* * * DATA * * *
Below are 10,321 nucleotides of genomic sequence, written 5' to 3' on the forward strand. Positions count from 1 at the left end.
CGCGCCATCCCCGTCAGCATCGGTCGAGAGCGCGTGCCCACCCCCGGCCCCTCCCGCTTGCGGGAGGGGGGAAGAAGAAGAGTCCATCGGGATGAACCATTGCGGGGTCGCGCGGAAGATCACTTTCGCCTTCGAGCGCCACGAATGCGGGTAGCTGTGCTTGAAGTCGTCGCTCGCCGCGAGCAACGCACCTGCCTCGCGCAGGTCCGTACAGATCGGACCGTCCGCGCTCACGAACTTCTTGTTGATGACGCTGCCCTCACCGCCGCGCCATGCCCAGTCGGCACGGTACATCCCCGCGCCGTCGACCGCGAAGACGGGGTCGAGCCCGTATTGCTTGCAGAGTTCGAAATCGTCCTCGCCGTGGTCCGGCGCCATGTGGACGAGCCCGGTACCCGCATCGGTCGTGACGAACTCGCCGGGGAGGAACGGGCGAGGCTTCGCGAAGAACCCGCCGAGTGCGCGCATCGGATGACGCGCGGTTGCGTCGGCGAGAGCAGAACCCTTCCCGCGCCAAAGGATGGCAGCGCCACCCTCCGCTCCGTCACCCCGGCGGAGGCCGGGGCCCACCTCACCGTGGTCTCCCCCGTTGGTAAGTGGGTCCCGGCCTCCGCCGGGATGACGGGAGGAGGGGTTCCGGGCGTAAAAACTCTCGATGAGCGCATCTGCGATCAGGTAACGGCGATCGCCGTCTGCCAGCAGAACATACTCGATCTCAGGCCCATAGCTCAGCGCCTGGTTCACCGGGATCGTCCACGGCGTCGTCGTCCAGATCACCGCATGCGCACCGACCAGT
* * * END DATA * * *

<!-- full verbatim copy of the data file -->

Below are 10,321 nucleotides of genomic sequence, written 5' to 3' on the forward strand. Positions count from 1 at the left end.
CGCGCCATCCCCGTCAGCATCGGTCGAGAGCGCGTGCCCACCCCCGGCCCCTCCCGCTTGCGGGAGGGGGGAAGAAGAAGAGTCCATCGGGATGAACCATTGCGGGGTCGCGCGGAAGATCACTTTCGCCTTCGAGCGCCACGAATGCGGGTAGCTGTGCTTGAAGTCGTCGCTCGCCGCGAGCAACGCACCTGCCTCGCGCAGGTCCGTACAGATCGGACCGTCCGCGCTCACGAACTTCTTGTTGATGACGCTGCCCTCACCGCCGCGCCATGCCCAGTCGGCACGGTACATCCCCGCGCCGTCGACCGCGAAGACGGGGTCGAGCCCGTATTGCTTGCAGAGTTCGAAATCGTCCTCGCCGTGGTCCGGCGCCATGTGGACGAGCCCGGTACCCGCATCGGTCGTGACGAACTCGCCGGGGAGGAACGGGCGAGGCTTCGCGAAGAACCCGCCGAGTGCGCGCATCGGATGACGCGCGGTTGCGTCGGCGAGAGCAGAACCCTTCCCGCGCCAAAGGATGGCAGCGCCACCCTCCGCTCCGTCACCCCGGCGGAGGCCGGGGCCCACCTCACCGTGGTCTCCCCCGTTGGTAAGTGGGTCCCGGCCTCCGCCGGGATGACGGGAGGAGGGGTTCCGGGCGTAAAAACTCTCGATGAGCGCATCTGCGATCAGGTAACGGCGATCGCCGTCTGCCAGCAGAACATACTCGATCTCAGGCCCATAGCTCAGCGCCTGGTTCACCGGGATCGTCCACGGCGTCGTCGTCCAGATCACCGCATGCGCACCGACCAGT